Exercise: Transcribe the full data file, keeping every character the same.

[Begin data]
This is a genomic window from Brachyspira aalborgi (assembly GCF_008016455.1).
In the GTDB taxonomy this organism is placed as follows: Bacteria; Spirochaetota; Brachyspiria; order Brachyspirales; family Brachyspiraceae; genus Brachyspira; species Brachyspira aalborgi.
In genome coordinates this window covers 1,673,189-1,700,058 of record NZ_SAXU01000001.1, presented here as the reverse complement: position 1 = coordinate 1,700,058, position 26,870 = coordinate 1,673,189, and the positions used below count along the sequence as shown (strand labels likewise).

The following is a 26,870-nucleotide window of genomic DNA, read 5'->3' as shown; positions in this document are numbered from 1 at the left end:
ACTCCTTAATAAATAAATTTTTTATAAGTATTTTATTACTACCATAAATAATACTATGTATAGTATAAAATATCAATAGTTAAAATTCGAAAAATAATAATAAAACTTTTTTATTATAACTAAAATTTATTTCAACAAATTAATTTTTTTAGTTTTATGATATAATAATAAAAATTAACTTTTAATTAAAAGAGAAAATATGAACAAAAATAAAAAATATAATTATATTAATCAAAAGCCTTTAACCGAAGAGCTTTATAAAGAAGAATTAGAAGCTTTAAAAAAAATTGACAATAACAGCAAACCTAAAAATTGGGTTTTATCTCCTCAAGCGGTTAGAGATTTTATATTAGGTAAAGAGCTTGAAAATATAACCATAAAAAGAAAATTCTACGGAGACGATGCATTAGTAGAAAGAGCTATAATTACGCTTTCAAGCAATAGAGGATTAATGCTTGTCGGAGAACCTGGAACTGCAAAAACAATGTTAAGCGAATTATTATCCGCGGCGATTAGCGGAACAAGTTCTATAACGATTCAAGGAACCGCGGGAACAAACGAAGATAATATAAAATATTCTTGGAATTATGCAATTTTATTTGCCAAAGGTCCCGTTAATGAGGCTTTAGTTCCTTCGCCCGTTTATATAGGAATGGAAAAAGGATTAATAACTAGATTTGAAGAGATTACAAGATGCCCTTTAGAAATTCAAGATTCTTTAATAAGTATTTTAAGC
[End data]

This is a genomic window from Brachyspira aalborgi (assembly GCF_008016455.1).
In the GTDB taxonomy this organism is placed as follows: Bacteria; Spirochaetota; Brachyspiria; order Brachyspirales; family Brachyspiraceae; genus Brachyspira; species Brachyspira aalborgi.
In genome coordinates this window covers 1,673,189-1,700,058 of record NZ_SAXU01000001.1, presented here as the reverse complement: position 1 = coordinate 1,700,058, position 26,870 = coordinate 1,673,189, and the positions used below count along the sequence as shown (strand labels likewise).

The following is a 26,870-nucleotide window of genomic DNA, read 5'->3' as shown; positions in this document are numbered from 1 at the left end:
ACTCCTTAATAAATAAATTTTTTATAAGTATTTTATTACTACCATAAATAATACTATGTATAGTATAAAATATCAATAGTTAAAATTCGAAAAATAATAATAAAACTTTTTTATTATAACTAAAATTTATTTCAACAAATTAATTTTTTTAGTTTTATGATATAATAATAAAAATTAACTTTTAATTAAAAGAGAAAATATGAACAAAAATAAAAAATATAATTATATTAATCAAAAGCCTTTAACCGAAGAGCTTTATAAAGAAGAATTAGAAGCTTTAAAAAAAATTGACAATAACAGCAAACCTAAAAATTGGGTTTTATCTCCTCAAGCGGTTAGAGATTTTATATTAGGTAAAGAGCTTGAAAATATAACCATAAAAAGAAAATTCTACGGAGACGATGCATTAGTAGAAAGAGCTATAATTACGCTTTCAAGCAATAGAGGATTAATGCTTGTCGGAGAACCTGGAACTGCAAAAACAATGTTAAGCGAATTATTATCCGCGGCGATTAGCGGAACAAGTTCTATAACGATTCAAGGAACCGCGGGAACAAACGAAGATAATATAAAATATTCTTGGAATTATGCAATTTTATTTGCCAAAGGTCCCGTTAATGAGGCTTTAGTTCCTTCGCCCGTTTATATAGGAATGGAAAAAGGATTAATAACTAGATTTGAAGAGATTACAAGATGCCCTTTAGAAATTCAAGATTCTTTAATAAGTATTTTAAGC